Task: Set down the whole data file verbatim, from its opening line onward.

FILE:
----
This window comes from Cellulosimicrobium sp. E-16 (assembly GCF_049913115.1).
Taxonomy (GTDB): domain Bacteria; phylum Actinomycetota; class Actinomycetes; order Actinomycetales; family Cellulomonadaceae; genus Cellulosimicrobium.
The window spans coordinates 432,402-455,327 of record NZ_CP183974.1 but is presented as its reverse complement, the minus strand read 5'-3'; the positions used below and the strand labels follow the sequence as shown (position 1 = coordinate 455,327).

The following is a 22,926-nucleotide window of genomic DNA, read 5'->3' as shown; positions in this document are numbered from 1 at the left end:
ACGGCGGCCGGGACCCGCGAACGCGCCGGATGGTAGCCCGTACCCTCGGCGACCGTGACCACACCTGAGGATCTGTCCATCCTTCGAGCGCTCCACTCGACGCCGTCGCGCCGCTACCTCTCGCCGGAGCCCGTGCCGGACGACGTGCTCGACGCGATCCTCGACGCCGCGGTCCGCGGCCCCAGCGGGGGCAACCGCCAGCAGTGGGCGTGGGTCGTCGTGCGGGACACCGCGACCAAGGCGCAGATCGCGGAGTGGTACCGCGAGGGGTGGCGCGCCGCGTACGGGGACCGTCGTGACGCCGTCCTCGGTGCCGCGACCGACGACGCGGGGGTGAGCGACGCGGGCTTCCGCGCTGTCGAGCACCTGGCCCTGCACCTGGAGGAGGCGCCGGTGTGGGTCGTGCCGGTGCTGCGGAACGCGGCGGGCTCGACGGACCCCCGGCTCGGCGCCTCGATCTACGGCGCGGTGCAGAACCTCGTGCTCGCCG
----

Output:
This window comes from Cellulosimicrobium sp. E-16 (assembly GCF_049913115.1).
Taxonomy (GTDB): domain Bacteria; phylum Actinomycetota; class Actinomycetes; order Actinomycetales; family Cellulomonadaceae; genus Cellulosimicrobium.
The window spans coordinates 432,402-455,327 of record NZ_CP183974.1 but is presented as its reverse complement, the minus strand read 5'-3'; the positions used below and the strand labels follow the sequence as shown (position 1 = coordinate 455,327).

The following is a 22,926-nucleotide window of genomic DNA, read 5'->3' as shown; positions in this document are numbered from 1 at the left end:
ACGGCGGCCGGGACCCGCGAACGCGCCGGATGGTAGCCCGTACCCTCGGCGACCGTGACCACACCTGAGGATCTGTCCATCCTTCGAGCGCTCCACTCGACGCCGTCGCGCCGCTACCTCTCGCCGGAGCCCGTGCCGGACGACGTGCTCGACGCGATCCTCGACGCCGCGGTCCGCGGCCCCAGCGGGGGCAACCGCCAGCAGTGGGCGTGGGTCGTCGTGCGGGACACCGCGACCAAGGCGCAGATCGCGGAGTGGTACCGCGAGGGGTGGCGCGCCGCGTACGGGGACCGTCGTGACGCCGTCCTCGGTGCCGCGACCGACGACGCGGGGGTGAGCGACGCGGGCTTCCGCGCTGTCGAGCACCTGGCCCTGCACCTGGAGGAGGCGCCGGTGTGGGTCGTGCCGGTGCTGCGGAACGCGGCGGGCTCGACGGACCCCCGGCTCGGCGCCTCGATCTACGGCGCGGTGCAGAACCTCGTGCTCGCCG